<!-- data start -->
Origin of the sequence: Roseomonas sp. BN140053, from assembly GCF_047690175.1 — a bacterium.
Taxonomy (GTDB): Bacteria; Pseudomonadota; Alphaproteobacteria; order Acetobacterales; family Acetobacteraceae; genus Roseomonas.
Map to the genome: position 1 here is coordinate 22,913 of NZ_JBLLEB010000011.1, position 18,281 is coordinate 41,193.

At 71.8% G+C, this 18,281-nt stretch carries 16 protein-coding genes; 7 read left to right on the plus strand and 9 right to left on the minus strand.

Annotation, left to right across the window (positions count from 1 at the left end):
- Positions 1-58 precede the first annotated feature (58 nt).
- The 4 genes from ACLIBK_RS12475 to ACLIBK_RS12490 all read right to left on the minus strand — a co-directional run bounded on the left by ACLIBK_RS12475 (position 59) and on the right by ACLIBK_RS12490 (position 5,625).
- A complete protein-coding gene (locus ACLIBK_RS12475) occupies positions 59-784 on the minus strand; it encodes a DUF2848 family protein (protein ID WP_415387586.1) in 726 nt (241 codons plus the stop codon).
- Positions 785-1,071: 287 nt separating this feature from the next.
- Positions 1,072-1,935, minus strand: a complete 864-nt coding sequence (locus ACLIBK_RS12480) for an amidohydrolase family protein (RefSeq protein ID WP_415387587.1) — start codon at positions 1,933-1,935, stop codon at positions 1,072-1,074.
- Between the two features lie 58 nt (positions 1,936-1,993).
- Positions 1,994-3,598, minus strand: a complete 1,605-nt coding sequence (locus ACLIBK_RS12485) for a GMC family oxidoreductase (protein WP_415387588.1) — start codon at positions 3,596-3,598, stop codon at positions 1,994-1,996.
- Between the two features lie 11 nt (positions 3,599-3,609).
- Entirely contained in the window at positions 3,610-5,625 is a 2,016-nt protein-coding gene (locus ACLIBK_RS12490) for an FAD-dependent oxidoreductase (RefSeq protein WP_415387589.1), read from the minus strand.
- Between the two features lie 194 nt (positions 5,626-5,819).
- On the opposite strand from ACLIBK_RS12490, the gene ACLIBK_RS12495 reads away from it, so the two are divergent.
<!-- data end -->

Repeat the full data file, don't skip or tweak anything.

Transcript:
Origin of the sequence: Roseomonas sp. BN140053, from assembly GCF_047690175.1 — a bacterium.
Taxonomy (GTDB): Bacteria; Pseudomonadota; Alphaproteobacteria; order Acetobacterales; family Acetobacteraceae; genus Roseomonas.
Map to the genome: position 1 here is coordinate 22,913 of NZ_JBLLEB010000011.1, position 18,281 is coordinate 41,193.

At 71.8% G+C, this 18,281-nt stretch carries 16 protein-coding genes; 7 read left to right on the plus strand and 9 right to left on the minus strand.

Annotation, left to right across the window (positions count from 1 at the left end):
- Positions 1-58 precede the first annotated feature (58 nt).
- The 4 genes from ACLIBK_RS12475 to ACLIBK_RS12490 all read right to left on the minus strand — a co-directional run bounded on the left by ACLIBK_RS12475 (position 59) and on the right by ACLIBK_RS12490 (position 5,625).
- A complete protein-coding gene (locus ACLIBK_RS12475) occupies positions 59-784 on the minus strand; it encodes a DUF2848 family protein (protein ID WP_415387586.1) in 726 nt (241 codons plus the stop codon).
- Positions 785-1,071: 287 nt separating this feature from the next.
- Positions 1,072-1,935, minus strand: a complete 864-nt coding sequence (locus ACLIBK_RS12480) for an amidohydrolase family protein (RefSeq protein ID WP_415387587.1) — start codon at positions 1,933-1,935, stop codon at positions 1,072-1,074.
- Between the two features lie 58 nt (positions 1,936-1,993).
- Positions 1,994-3,598, minus strand: a complete 1,605-nt coding sequence (locus ACLIBK_RS12485) for a GMC family oxidoreductase (protein WP_415387588.1) — start codon at positions 3,596-3,598, stop codon at positions 1,994-1,996.
- Between the two features lie 11 nt (positions 3,599-3,609).
- Entirely contained in the window at positions 3,610-5,625 is a 2,016-nt protein-coding gene (locus ACLIBK_RS12490) for an FAD-dependent oxidoreductase (RefSeq protein WP_415387589.1), read from the minus strand.
- Between the two features lie 194 nt (positions 5,626-5,819).
- On the opposite strand from ACLIBK_RS12490, the gene ACLIBK_RS12495 reads away from it, so the two are divergent.